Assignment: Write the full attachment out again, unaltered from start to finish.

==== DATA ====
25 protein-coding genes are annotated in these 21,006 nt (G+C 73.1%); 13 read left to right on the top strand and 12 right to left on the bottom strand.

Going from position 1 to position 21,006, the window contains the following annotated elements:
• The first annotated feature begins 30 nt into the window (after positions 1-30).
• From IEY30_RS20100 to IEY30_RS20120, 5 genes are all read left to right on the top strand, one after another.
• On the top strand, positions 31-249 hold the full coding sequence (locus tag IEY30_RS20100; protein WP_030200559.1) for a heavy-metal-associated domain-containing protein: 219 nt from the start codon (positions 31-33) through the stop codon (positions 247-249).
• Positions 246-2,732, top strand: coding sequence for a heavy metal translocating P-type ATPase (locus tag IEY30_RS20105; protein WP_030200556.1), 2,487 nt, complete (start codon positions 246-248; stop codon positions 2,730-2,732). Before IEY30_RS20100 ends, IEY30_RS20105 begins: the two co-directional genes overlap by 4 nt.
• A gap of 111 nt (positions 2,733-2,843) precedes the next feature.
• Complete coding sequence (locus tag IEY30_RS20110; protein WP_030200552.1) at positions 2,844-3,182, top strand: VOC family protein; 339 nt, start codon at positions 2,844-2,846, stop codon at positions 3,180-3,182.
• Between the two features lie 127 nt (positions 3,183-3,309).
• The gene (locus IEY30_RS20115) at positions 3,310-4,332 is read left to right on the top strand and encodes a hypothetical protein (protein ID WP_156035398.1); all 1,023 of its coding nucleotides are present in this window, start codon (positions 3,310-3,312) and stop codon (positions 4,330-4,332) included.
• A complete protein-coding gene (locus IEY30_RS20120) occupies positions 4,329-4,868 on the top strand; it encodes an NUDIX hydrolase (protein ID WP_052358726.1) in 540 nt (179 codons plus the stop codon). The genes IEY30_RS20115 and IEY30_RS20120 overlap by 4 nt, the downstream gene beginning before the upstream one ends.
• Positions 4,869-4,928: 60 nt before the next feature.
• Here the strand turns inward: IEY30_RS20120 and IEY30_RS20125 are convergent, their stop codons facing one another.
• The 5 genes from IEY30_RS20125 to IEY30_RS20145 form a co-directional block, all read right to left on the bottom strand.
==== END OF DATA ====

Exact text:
25 protein-coding genes are annotated in these 21,006 nt (G+C 73.1%); 13 read left to right on the top strand and 12 right to left on the bottom strand.

Going from position 1 to position 21,006, the window contains the following annotated elements:
• The first annotated feature begins 30 nt into the window (after positions 1-30).
• From IEY30_RS20100 to IEY30_RS20120, 5 genes are all read left to right on the top strand, one after another.
• On the top strand, positions 31-249 hold the full coding sequence (locus tag IEY30_RS20100; protein WP_030200559.1) for a heavy-metal-associated domain-containing protein: 219 nt from the start codon (positions 31-33) through the stop codon (positions 247-249).
• Positions 246-2,732, top strand: coding sequence for a heavy metal translocating P-type ATPase (locus tag IEY30_RS20105; protein WP_030200556.1), 2,487 nt, complete (start codon positions 246-248; stop codon positions 2,730-2,732). Before IEY30_RS20100 ends, IEY30_RS20105 begins: the two co-directional genes overlap by 4 nt.
• A gap of 111 nt (positions 2,733-2,843) precedes the next feature.
• Complete coding sequence (locus tag IEY30_RS20110; protein WP_030200552.1) at positions 2,844-3,182, top strand: VOC family protein; 339 nt, start codon at positions 2,844-2,846, stop codon at positions 3,180-3,182.
• Between the two features lie 127 nt (positions 3,183-3,309).
• The gene (locus IEY30_RS20115) at positions 3,310-4,332 is read left to right on the top strand and encodes a hypothetical protein (protein ID WP_156035398.1); all 1,023 of its coding nucleotides are present in this window, start codon (positions 3,310-3,312) and stop codon (positions 4,330-4,332) included.
• A complete protein-coding gene (locus IEY30_RS20120) occupies positions 4,329-4,868 on the top strand; it encodes an NUDIX hydrolase (protein ID WP_052358726.1) in 540 nt (179 codons plus the stop codon). The genes IEY30_RS20115 and IEY30_RS20120 overlap by 4 nt, the downstream gene beginning before the upstream one ends.
• Positions 4,869-4,928: 60 nt before the next feature.
• Here the strand turns inward: IEY30_RS20120 and IEY30_RS20125 are convergent, their stop codons facing one another.
• The 5 genes from IEY30_RS20125 to IEY30_RS20145 form a co-directional block, all read right to left on the bottom strand.